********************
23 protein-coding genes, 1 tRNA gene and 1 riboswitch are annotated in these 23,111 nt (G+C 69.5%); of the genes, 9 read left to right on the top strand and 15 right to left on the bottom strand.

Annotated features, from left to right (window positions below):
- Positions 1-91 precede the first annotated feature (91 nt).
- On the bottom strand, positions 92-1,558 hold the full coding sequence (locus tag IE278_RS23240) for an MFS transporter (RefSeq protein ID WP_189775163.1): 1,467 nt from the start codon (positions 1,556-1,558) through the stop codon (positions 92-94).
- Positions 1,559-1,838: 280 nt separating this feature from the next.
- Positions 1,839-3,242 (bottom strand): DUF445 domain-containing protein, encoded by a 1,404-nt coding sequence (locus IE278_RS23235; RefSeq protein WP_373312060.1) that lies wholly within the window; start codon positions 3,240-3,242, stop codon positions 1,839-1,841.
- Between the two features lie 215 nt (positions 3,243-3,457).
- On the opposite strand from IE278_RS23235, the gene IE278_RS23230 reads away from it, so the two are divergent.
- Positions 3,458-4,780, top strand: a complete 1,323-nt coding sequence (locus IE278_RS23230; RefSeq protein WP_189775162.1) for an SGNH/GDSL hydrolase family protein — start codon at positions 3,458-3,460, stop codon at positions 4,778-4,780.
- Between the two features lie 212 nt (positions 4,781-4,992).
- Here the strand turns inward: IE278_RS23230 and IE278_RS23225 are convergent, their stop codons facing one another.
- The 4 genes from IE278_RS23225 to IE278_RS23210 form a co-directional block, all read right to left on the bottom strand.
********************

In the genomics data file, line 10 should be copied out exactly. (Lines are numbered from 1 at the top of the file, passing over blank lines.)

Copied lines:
- Between the two features lie 212 nt (positions 4,781-4,992).